Donald Trump’s victory

Fredy Winkler

Donald Trump’s victory in the US presidential election came as a complete surprise for many, especially after the media predicted a near-certain win for Hillary Clinton. The world is now closely watching Washington D.C., because no one can really predict how American politics will look under the Trump administration.

The Israeli government in particular has high hopes for the Trump government, especially after the judgment against Israeli settlements by the UN Security Council. The United States, still under Obama, for practically the first time ever, refused to exercise a veto that would have benefitted Israel. Donald Trump has promised that everything will be different under him, but no one really knows what that means. He stated, as have others before him, that the US embassy will be moved from Tel Aviv to Jerusalem—which is equivalent to recognizing Jerusalem as Israel’s capital. The ones who promised that in the past didn’t end up carrying through on it, for fear of problems with the Arab states and the Palestinians.

He talked about solving the Palestinian problem in terms of a “deal” that he plans to close, but so far, no one knows exactly what that deal might encompass.

Naftali Bennett, a leading minister in the Israeli government, stated that he is open to annexation of the Israeli settlements in the Palestinian areas. Israel isn’t going to attempt that though, without the approval of the United States. Thus, the proponents of annexation are watching the new American president, in hopes that under him, “everything will be different” on this issue.

While Israel sets great hopes on the new administration in Washington, many in the Arab world are waiting anxiously to see what changes the new American government will bring for them. The reported special relationship that Donald Trump has with Vladimir Putin and Russia will surely mean that changes are coming in the US’s relationship to the Arab and Islamic world, especially in regard to Syria, Iraq and ISIS. A decisive change in in the handling of the refugee problem is also expected from Donald Trump.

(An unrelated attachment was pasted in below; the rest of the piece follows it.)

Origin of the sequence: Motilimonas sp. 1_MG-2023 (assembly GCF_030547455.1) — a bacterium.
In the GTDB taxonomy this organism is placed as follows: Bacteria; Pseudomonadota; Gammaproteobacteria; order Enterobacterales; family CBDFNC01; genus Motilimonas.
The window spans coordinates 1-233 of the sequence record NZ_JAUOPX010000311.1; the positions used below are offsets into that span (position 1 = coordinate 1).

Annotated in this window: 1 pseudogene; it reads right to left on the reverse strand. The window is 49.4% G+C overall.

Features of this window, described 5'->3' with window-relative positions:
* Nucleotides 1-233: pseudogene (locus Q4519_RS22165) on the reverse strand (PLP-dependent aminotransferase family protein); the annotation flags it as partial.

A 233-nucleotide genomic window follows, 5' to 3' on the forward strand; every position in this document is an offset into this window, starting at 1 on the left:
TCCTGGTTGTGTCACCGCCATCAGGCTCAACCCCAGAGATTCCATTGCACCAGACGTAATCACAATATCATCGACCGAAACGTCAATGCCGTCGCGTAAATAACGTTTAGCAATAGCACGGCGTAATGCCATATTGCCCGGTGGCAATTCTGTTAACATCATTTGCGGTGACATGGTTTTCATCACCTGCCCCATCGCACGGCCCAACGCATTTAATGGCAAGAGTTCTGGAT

Britain’s exit from the European Union is bringing a similar change to international politics. The new American president strongly favored that exit, while his own campaign slogan was, “Make America Great Again.”

It’s not clear what that slogan might mean for the rest of the world, but it likely means that the main focus of the American government will be on fixing problems in its own country, and not those of the rest of the world.

As far as helping the rest of the world goes, especially when it comes to helping Israel, Trump has stated that more assistance can be expected, but that assistance will come with a price. That means that the USA doesn’t want to pass out gifts anymore; some sort of service will be expected in return. That statement raised some concerns in Israel that, in spite of the almost euphoric hopes, maybe things won’t be quite so rosy for Israel after all under Trump’s government.

The “Brexit” experience and the election of Donald Trump have shown once again that things don’t always turn out in the way that the media and the “opinion-makers” try to convince people, but there is instead a higher power that is controlling the fate of the world and mankind, so that His will is done. An old German aphorism says that “Man thinks, but God steers.”

In the knowledge that God controls the future of this world, even when it so often appears worldly and profane.

News From Israel - 02/2017

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